Traffic Rules, Mindset and On-Time Payments

Posted by Shyam Ponappa at Sep 26, 2019 03:05 PM |
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There's no alternative to following the rules and working together with discipline for our common interests.

The article was published in the Business Standard on September 4, 2019 and carried in Organizing India Blogspot on September 5, 2019.


Payments have gained currency, pun unintended, with the sharp focus on consumer spending and the economy. The following anecdote from newspaper reports begins with a payment problem for a traffic infraction, which leads on to existential questions on behaviour and governance.

A motorcycle rider in Uttar Pradesh was booked for not wearing a helmet. Events spiralled quickly to arrive at the heart of the matter: The state of governance and our utter disregard for due process and the law. But let’s not get ahead of the story.

The rider was an electrician on contract with the UP State Electricity Board. He pleaded with the police to be let off on the Rs 500 fine, saying he earned only Rs 6,000 a month, and hadn’t been paid for four months. The police said it was the law, and issued a ticket. The electrician’s superior interceded at his request, but couldn’t convince the police to waive the fine. (It turned out that tickets had been issued to 70 policemen for traffic violations.)

The electrician checked on the electricity dues owed by the police station. Finding that they amounted to Rs 662,463 over several years, he disconnected their power supply. When questioned, he said that this was as required by the law.

The power supply to the police station was soon restored, with the customary, vague assurance that the bill “would be paid soon”. A positive outcome, however, was that the state electricity board then paid Rs 17 crore of arrears for the month of May to 9,627 contract workers, including the electrician. The remaining amount, they said, “would be paid soon”.

Why were wages delayed? Apparently because consumers delayed payments, and the electricity board didn’t have the money to pay. Employees were still owed back pay for three months. Meanwhile, a formal enquiry reportedly began on the episode.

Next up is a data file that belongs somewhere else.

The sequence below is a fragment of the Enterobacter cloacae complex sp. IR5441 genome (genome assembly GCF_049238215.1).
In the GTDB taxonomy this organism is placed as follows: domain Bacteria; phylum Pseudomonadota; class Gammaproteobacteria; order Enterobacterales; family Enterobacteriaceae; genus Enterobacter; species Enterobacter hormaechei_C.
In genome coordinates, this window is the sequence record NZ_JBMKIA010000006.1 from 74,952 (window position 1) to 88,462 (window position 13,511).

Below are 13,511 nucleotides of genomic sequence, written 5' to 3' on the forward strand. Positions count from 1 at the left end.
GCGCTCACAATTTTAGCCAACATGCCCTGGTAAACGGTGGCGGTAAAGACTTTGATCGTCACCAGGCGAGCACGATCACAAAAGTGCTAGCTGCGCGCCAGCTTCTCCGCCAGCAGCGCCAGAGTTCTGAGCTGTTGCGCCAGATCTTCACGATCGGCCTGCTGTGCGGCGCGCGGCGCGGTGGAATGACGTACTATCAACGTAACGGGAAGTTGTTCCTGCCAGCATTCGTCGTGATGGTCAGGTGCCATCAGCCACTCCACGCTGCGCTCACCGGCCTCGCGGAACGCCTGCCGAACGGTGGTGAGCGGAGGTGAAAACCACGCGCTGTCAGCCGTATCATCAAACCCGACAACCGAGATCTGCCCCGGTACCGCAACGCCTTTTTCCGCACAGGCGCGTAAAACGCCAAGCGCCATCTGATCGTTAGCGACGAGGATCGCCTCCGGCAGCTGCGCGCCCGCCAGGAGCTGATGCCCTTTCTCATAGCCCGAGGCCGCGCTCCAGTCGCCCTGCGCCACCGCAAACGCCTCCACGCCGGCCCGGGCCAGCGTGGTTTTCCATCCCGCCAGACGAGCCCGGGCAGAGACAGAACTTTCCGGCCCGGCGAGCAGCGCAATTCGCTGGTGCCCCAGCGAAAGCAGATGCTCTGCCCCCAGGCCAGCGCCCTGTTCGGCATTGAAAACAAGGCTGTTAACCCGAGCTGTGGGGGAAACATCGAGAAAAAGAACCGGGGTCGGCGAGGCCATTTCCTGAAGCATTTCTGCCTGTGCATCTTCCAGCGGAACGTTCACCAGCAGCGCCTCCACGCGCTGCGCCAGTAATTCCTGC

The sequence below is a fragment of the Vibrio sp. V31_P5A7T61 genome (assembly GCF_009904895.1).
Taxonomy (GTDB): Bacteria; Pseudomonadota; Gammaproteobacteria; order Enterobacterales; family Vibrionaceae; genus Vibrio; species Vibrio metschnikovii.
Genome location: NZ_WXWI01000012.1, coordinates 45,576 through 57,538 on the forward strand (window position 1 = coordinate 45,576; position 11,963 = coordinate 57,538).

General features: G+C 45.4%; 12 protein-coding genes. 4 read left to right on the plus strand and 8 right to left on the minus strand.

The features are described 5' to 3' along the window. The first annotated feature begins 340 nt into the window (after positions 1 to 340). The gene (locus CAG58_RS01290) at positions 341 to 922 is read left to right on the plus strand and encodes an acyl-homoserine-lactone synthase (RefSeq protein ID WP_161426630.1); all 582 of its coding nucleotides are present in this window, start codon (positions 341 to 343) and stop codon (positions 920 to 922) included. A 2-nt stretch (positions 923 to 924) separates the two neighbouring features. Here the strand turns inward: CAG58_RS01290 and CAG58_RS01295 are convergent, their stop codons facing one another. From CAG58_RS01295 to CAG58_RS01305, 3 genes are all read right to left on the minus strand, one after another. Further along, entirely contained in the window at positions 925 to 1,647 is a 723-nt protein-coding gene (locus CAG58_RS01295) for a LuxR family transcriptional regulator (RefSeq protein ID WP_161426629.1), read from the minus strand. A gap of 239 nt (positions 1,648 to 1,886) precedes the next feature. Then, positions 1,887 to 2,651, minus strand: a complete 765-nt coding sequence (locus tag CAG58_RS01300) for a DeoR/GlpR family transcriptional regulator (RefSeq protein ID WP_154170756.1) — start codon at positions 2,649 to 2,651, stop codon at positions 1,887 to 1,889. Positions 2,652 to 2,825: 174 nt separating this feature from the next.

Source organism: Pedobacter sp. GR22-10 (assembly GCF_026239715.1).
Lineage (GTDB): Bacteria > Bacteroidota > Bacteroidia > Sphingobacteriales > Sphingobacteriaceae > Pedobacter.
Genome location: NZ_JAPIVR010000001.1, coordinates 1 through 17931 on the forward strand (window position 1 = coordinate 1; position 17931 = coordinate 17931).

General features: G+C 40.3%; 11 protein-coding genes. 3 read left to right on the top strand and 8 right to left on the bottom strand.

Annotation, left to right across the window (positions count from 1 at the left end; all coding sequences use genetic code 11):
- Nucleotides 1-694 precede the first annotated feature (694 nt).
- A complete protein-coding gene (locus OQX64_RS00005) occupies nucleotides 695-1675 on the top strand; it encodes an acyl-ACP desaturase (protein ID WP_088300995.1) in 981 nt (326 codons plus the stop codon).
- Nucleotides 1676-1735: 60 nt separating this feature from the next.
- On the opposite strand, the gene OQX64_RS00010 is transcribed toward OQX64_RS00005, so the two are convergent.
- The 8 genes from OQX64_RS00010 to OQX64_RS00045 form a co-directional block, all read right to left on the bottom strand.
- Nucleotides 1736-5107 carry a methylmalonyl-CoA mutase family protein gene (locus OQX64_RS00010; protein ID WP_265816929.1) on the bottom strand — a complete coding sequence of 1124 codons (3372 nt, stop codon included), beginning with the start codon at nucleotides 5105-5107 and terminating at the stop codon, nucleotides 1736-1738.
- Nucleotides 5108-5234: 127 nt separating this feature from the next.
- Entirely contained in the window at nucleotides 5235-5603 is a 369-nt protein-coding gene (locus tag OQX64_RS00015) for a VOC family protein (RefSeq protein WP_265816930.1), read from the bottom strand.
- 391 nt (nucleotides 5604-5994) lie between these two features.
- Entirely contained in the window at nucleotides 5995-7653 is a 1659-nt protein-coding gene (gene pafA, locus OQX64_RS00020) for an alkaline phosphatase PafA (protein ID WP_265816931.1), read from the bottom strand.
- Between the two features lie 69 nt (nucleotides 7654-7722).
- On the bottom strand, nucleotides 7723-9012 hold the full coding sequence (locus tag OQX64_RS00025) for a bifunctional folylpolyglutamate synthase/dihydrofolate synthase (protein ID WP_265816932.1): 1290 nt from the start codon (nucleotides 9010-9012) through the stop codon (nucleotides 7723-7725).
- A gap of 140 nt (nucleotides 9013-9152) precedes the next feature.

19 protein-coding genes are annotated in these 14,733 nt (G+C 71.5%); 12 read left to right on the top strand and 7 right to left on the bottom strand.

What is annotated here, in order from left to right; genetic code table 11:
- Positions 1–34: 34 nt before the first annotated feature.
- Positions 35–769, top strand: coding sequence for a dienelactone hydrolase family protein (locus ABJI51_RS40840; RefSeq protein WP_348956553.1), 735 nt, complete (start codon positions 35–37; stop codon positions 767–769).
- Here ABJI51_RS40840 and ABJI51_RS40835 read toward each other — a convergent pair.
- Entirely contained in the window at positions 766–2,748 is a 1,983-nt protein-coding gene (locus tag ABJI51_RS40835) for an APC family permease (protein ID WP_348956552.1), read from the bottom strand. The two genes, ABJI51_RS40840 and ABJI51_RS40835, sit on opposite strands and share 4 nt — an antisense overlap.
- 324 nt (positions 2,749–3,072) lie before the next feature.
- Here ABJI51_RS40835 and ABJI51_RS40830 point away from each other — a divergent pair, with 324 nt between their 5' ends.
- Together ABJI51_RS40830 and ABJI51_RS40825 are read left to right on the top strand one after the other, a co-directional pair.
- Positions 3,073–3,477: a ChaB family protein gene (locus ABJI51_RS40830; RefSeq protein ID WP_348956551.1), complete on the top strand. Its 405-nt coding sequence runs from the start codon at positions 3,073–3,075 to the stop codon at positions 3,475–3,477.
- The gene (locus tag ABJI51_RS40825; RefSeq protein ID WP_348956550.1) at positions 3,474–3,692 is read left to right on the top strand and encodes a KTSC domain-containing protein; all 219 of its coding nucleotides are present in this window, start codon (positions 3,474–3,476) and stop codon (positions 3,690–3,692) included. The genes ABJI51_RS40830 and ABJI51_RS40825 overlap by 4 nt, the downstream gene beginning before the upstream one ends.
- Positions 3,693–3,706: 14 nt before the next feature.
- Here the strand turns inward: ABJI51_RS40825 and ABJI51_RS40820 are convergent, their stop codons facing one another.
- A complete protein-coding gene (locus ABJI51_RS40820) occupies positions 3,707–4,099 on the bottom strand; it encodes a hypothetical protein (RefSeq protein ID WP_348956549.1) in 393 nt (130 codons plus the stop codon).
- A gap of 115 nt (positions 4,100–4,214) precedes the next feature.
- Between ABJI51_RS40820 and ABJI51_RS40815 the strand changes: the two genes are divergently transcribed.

Such incidents are not unusual. In August, there was an instance in Agra of unpaid sanitation workers responsible for the toilets at the Taj Mahal going on strike. In Noida near New Delhi, two major shopping malls, a hospital, and a school had their water and sewer lines shut off because of unpaid dues. There were apparently 107 defaulters who owed over Rs 10 lakh each, with the highest being Rs 46.35 crore.

It isn’t as though citizens and the private sector are the sole culprits, with only stray government entities defaulting. A former Confederation of Indian Industry chairperson said in an interview on television recently that while hard data on government dues to the private sector are unavailable, informal estimates of the dues from central and state governments, state-owned companies such as electricity boards, and arbitration awards, ranged from Rs 2 trillion to Rs 5 trillion. Her observation was that if these dues were paid, it would provide the biggest boost for the economy, because it would result in much-needed capital formation and economic rejuvenation. As to where the funding could be found, given the government’s finances, she replied that the same sources (for example, bonds) could be used that would fund whatever waivers or incentives the central and state governments were promising. Those funds could be channelled for productive use in capital formation by their rightful claimants.